The Role of Financial Education in the Path Towards Sustainable Development: A Practical Experience With Students of Secondary Education

The Role of Financial Education in the Path Towards Sustainable Development: A Practical Experience With Students of Secondary Education

Raquel González Castro (University of A Coruña, Spain), Joaquín Enríquez-Diaz (University of A Coruña, Spain) and Begoña Alvarez García (University of A Coruña, Spain)
DOI: 10.4018/978-1-7998-7634-2.ch001
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Financial decisions are present in everyone's daily life. However, citizens do not always have sufficient knowledge to understand the consequences of their decisions and the risks taken. The lack of financial literacy can contribute, along with other factors, to making wrong financial decisions. This is why financial education becomes a key element to achieve a more sustainable and egalitarian future. This research presents a practical experience intended to foster financial education among high school students. The experience consisted in providing training workshops about financial topics, specifically adapted to the students' needs. The students' level of financial knowledge was evaluated and also their level of satisfaction with the experience. Results showed a high level of satisfaction and a significant improvement in their level of knowledge. The research also helped to identify the students' socio-demographic characteristics that explain the differences in their level of financial culture and their capacity for improvement.
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All citizens at some point in their life have to make decisions related to economic and financial issues, such as opening a bank account, requesting a debit or credit card from a bank, buying a house and financing it with a mortgage loan, etc. However, sometimes citizens do not have the necessary knowledge to make these decisions, so they do not understand the risks that they are being taken and the consequences of their decisions (e.g. Cardaci, 2018).

This lack of knowledge is a serious problem from the individuals’ point of view, because it can have a very negative impact on the management of personal finances, but also from the macroeconomic point of view, because it can jeopardize the financial system and the global economy as the global financial crisis of 2007 revealed.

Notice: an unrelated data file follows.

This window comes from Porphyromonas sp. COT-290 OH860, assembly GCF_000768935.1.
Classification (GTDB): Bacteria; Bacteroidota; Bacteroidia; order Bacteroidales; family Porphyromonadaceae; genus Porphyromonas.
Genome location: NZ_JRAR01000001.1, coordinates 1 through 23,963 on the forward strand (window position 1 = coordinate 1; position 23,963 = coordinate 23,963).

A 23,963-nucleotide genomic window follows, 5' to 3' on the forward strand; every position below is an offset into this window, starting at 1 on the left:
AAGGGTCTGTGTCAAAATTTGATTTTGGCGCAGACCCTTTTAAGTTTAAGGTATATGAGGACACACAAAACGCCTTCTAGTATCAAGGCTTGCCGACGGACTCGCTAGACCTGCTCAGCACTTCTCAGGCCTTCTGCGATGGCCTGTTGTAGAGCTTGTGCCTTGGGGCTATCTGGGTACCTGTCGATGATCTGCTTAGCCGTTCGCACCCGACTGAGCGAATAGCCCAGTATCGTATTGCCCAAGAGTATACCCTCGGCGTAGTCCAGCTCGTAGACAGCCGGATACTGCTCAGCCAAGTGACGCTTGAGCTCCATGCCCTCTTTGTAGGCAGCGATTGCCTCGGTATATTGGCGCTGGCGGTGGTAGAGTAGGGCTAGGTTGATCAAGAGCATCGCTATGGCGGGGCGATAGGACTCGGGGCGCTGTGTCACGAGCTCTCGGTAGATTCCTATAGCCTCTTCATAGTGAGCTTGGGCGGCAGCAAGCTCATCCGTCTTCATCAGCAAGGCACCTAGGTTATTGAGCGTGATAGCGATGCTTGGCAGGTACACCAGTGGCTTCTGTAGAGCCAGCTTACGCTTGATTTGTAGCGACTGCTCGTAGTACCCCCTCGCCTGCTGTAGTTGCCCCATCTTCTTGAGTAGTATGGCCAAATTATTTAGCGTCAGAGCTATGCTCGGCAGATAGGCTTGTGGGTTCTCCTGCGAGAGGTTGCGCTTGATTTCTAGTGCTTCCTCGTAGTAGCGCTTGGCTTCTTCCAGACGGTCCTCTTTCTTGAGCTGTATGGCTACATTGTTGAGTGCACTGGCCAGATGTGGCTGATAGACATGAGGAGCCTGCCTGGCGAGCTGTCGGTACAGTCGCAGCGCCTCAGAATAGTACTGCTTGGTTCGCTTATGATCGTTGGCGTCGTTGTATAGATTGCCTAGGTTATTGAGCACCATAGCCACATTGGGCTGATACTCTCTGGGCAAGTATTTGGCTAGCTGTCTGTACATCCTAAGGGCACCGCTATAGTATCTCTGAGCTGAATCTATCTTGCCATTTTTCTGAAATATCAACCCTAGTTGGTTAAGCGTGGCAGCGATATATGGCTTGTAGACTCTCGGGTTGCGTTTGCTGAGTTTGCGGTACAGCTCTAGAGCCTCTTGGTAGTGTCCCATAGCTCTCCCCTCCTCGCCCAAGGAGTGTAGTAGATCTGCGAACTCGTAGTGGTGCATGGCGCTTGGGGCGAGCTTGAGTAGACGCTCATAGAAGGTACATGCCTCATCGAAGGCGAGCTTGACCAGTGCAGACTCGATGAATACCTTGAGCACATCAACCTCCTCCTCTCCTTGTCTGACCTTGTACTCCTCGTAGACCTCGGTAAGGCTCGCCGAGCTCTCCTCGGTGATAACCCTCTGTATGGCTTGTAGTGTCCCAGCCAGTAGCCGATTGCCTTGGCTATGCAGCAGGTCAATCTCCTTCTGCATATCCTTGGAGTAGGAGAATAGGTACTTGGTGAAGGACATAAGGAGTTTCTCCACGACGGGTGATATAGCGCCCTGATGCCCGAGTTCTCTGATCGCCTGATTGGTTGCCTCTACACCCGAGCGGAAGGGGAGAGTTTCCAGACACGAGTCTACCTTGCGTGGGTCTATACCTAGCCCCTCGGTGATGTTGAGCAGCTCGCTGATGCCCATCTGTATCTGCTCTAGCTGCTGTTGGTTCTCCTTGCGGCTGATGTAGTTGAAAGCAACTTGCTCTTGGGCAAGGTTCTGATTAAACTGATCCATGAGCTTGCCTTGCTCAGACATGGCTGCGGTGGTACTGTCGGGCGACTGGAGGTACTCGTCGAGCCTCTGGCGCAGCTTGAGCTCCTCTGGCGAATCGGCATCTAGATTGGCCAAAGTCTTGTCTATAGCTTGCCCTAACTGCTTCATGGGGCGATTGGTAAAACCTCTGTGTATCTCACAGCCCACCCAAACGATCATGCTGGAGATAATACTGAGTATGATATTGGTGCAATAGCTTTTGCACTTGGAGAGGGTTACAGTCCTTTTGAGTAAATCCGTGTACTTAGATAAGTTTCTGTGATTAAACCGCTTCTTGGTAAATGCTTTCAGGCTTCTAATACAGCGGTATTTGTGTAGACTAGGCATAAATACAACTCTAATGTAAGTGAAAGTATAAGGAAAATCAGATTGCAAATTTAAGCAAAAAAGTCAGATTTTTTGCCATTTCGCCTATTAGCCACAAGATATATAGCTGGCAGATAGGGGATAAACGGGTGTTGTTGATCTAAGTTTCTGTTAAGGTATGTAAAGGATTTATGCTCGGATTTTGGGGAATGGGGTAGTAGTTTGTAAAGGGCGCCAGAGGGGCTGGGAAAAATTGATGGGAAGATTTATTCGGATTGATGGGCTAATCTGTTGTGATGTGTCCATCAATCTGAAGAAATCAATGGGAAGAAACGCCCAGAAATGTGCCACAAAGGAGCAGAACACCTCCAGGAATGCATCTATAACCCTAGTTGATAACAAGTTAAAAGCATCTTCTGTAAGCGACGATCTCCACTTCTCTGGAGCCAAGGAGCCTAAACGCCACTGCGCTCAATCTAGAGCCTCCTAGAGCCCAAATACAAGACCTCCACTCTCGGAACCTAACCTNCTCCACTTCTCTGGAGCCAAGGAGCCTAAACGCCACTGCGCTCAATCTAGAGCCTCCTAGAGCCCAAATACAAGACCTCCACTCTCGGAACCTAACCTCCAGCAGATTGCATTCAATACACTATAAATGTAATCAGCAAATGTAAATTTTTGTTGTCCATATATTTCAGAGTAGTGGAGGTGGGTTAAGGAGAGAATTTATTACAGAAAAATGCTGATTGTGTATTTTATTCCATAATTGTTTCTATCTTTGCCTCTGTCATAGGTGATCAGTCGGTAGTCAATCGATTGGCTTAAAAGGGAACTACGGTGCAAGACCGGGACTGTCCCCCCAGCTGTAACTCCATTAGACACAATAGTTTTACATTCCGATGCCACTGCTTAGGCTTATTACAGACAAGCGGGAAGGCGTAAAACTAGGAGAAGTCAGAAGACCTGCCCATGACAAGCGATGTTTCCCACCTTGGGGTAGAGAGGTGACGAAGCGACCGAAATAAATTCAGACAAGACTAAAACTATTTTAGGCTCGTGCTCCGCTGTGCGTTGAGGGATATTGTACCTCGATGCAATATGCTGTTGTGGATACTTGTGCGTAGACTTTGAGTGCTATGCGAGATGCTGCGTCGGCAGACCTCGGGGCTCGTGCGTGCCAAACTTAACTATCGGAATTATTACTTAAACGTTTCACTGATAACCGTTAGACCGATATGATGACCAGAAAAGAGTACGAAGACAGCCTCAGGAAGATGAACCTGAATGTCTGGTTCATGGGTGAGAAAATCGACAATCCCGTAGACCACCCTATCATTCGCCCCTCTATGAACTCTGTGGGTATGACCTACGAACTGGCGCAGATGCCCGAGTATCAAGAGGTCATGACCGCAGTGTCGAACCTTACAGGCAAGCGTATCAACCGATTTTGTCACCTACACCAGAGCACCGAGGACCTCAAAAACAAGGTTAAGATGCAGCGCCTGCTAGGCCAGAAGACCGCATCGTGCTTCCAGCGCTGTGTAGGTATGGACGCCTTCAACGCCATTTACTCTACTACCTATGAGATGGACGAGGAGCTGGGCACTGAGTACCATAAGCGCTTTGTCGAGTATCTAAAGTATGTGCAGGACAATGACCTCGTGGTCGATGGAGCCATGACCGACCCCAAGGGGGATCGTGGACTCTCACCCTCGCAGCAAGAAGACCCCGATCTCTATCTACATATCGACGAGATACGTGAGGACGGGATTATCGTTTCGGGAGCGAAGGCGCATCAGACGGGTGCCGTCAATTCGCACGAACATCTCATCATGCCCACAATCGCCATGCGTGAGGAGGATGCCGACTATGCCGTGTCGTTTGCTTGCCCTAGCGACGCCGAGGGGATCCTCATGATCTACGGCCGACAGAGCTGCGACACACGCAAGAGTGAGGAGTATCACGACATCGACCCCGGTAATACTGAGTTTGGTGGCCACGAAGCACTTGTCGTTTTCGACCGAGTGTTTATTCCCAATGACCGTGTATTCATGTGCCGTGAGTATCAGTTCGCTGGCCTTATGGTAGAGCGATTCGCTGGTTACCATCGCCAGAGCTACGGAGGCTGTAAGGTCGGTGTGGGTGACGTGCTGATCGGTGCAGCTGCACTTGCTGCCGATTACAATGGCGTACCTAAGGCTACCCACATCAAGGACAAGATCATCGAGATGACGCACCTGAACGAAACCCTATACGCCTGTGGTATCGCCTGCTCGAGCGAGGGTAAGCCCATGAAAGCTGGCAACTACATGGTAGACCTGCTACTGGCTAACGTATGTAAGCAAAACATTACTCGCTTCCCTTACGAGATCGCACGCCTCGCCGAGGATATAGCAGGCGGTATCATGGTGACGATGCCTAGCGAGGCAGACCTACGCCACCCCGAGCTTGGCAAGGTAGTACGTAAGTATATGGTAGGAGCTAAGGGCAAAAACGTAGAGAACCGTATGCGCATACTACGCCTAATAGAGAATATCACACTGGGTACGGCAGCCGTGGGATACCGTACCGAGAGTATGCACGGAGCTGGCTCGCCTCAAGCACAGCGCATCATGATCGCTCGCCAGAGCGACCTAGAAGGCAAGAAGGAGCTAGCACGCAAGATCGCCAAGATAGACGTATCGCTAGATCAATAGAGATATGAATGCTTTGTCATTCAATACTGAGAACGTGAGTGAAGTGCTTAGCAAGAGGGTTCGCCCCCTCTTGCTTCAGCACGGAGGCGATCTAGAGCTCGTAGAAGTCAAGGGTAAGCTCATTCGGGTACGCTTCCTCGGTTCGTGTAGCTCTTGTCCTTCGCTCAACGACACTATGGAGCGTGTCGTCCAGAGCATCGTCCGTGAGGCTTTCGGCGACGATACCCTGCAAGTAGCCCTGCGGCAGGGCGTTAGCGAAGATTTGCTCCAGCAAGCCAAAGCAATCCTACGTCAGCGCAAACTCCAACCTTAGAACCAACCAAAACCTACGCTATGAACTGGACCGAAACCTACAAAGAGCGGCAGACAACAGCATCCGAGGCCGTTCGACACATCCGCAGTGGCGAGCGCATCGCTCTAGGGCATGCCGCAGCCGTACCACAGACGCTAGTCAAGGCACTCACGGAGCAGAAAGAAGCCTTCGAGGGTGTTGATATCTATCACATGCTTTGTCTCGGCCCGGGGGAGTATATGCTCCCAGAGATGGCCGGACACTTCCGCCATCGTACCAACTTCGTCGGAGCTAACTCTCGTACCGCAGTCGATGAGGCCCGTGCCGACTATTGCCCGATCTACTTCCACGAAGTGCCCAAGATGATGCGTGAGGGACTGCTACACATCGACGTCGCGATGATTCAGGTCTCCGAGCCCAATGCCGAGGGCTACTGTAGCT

This situation also affects young people. At present they have to face various challenges that did not exist in the past such as the increasing complexity of the financial products or the fast development of the financial market in a context in which the contact among customers and markets is becoming more direct. Likewise, youngsters are holders of financial products (such as a bank account), they make payments from their mobile phones, and they buy products from the internet, which implies the use of credit cards. This means that young people come into contact with financial products and make financial decisions from a very early age. Therefore, it is important that financial education begins at school, as early as possible, to prepare young people for adult life (OECD, 2005; Comisión de las Comunidades Europeas, 2007; Ibrahim et al., 2010; Lusardi et al., 2010; OECD, 2014; Ministerio de Educación, Cultura y Deporte, 2017)

Financial education has been defined by the Organization for Economic Co-operation and Development (OECD) as “… the process by which financial consumers improve their understanding of financial products, concepts and risks and, through information, instruction and/or objective advice, develop the skills and confidence to become more aware of financial risks and opportunities, to make informed choices, to know where to go for help, and to take other effective actions to improve their financial well-being” (OECD, 2005).